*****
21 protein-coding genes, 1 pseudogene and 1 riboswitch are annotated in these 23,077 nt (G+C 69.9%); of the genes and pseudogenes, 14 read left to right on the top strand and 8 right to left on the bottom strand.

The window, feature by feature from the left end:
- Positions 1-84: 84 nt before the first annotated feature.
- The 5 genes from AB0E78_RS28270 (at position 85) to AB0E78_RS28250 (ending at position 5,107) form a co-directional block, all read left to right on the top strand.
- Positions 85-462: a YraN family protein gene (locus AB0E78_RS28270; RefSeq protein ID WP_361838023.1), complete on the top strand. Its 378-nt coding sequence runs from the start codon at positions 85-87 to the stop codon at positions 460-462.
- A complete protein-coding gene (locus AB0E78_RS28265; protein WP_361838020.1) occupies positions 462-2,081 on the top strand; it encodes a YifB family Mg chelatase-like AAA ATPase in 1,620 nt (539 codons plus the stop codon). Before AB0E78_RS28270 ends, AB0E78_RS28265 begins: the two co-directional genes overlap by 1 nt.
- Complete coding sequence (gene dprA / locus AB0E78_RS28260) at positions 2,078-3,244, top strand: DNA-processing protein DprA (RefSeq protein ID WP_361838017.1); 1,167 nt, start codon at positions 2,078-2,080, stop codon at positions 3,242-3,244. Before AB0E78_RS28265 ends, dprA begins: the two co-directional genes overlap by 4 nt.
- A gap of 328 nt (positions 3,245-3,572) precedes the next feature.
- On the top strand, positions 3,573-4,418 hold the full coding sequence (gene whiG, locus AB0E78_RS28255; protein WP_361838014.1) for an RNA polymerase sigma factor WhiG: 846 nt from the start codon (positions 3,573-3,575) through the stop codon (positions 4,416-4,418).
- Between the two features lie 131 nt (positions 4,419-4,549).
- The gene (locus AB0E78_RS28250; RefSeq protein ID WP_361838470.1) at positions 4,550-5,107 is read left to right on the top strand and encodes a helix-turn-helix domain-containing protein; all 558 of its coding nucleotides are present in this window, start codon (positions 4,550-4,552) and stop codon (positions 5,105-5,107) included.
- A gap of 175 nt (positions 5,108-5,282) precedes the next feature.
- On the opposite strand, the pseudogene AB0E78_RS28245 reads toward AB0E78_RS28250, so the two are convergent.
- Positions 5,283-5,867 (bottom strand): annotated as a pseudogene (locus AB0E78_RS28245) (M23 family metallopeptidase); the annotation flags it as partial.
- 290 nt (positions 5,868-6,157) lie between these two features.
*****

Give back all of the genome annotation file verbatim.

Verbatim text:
21 protein-coding genes, 1 pseudogene and 1 riboswitch are annotated in these 23,077 nt (G+C 69.9%); of the genes and pseudogenes, 14 read left to right on the top strand and 8 right to left on the bottom strand.

The window, feature by feature from the left end:
- Positions 1-84: 84 nt before the first annotated feature.
- The 5 genes from AB0E78_RS28270 (at position 85) to AB0E78_RS28250 (ending at position 5,107) form a co-directional block, all read left to right on the top strand.
- Positions 85-462: a YraN family protein gene (locus AB0E78_RS28270; RefSeq protein ID WP_361838023.1), complete on the top strand. Its 378-nt coding sequence runs from the start codon at positions 85-87 to the stop codon at positions 460-462.
- A complete protein-coding gene (locus AB0E78_RS28265; protein WP_361838020.1) occupies positions 462-2,081 on the top strand; it encodes a YifB family Mg chelatase-like AAA ATPase in 1,620 nt (539 codons plus the stop codon). Before AB0E78_RS28270 ends, AB0E78_RS28265 begins: the two co-directional genes overlap by 1 nt.
- Complete coding sequence (gene dprA / locus AB0E78_RS28260) at positions 2,078-3,244, top strand: DNA-processing protein DprA (RefSeq protein ID WP_361838017.1); 1,167 nt, start codon at positions 2,078-2,080, stop codon at positions 3,242-3,244. Before AB0E78_RS28265 ends, dprA begins: the two co-directional genes overlap by 4 nt.
- A gap of 328 nt (positions 3,245-3,572) precedes the next feature.
- On the top strand, positions 3,573-4,418 hold the full coding sequence (gene whiG, locus AB0E78_RS28255; protein WP_361838014.1) for an RNA polymerase sigma factor WhiG: 846 nt from the start codon (positions 3,573-3,575) through the stop codon (positions 4,416-4,418).
- Between the two features lie 131 nt (positions 4,419-4,549).
- The gene (locus AB0E78_RS28250; RefSeq protein ID WP_361838470.1) at positions 4,550-5,107 is read left to right on the top strand and encodes a helix-turn-helix domain-containing protein; all 558 of its coding nucleotides are present in this window, start codon (positions 4,550-4,552) and stop codon (positions 5,105-5,107) included.
- A gap of 175 nt (positions 5,108-5,282) precedes the next feature.
- On the opposite strand, the pseudogene AB0E78_RS28245 reads toward AB0E78_RS28250, so the two are convergent.
- Positions 5,283-5,867 (bottom strand): annotated as a pseudogene (locus AB0E78_RS28245) (M23 family metallopeptidase); the annotation flags it as partial.
- 290 nt (positions 5,868-6,157) lie between these two features.